What are reading strategies?
It is essential that the library takes a strategic approach to collection management and development, by working closely with the academics to ensure the best value for money and so meet the needs of students, also taking into account work based and collaborative learning.
Investment over the last few years has grown our portfolio of digital resources. As the institution has grown, alongside budgetary constraints, it becomes increasingly difficult to meet core reading requirements by means of print materials alone. We therefore need to take advantage of the digital resources we have.
The concept of Reading Strategies started at the University of the West of England whose library service faced similar challenges to GCU. Their initial pilot with the School of Health was extremely positive and was then rolled out to the remaining Schools. Reading Strategies were then successfully implemented at the universities of Coventry and Worcester.
The aim of Reading Strategies is to:
‘Improve the visibility and ease of access to core reading resources, particularly e-resources. This will include encouraging a move from print to digital as the preferred means of providing access to core reading.
These aims need to be pursued in tandem with an ongoing commitment to improving and supporting the Information Literacy levels of students, so that they have the skills to locate, retrieve and manage appropriate information. The outcome should be to improve student access to resources, help them succeed in their studies and research, and increase their satisfaction with the library service.’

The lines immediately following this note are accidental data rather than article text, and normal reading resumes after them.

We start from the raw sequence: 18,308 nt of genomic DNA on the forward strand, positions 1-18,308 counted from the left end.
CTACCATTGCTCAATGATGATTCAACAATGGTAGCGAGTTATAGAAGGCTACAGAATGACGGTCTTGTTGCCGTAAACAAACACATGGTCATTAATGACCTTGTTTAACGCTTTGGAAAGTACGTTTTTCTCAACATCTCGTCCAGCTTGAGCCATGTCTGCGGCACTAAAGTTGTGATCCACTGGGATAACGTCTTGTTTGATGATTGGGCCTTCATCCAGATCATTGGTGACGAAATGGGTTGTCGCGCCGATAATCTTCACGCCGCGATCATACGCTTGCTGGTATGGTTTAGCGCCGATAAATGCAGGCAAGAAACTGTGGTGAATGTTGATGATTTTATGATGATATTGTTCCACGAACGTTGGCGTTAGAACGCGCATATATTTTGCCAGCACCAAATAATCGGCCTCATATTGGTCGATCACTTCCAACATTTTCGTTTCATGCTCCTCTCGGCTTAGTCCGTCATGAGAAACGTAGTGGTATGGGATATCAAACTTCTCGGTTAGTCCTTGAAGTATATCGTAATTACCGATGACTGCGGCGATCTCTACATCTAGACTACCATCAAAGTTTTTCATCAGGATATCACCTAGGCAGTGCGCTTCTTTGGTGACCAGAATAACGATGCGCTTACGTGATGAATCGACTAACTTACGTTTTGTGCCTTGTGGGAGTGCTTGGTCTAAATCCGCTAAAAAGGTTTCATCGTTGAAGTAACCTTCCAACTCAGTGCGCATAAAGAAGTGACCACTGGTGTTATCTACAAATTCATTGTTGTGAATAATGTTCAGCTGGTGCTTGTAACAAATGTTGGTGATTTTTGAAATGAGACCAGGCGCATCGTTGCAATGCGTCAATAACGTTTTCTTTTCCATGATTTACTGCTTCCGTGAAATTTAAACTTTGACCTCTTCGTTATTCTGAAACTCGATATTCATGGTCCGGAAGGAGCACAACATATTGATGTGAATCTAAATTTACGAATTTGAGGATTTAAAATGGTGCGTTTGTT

In practice this requires a standardisation of all reading lists with the three categories outlined below and all module specifications amended to include a resource framework section, which outlines not only what they are expected to read but how they are to access it.
Key to the success of Reading Strategies will be the Academic Liaison Librarians (ALLs) who will work closely with course leaders to help them find alternate e sources for current reading lists. Where no e alternative can be found, if appropriate, the library would scan chapters of books that would be stored in the Learning and Teaching repository and linked to from Blackboard.
Advantages of reading strategies are:
 Boden, D., Keene, J. & Hannaford, A. Enhancing student access to library reading resources. University of Worcester. 2009.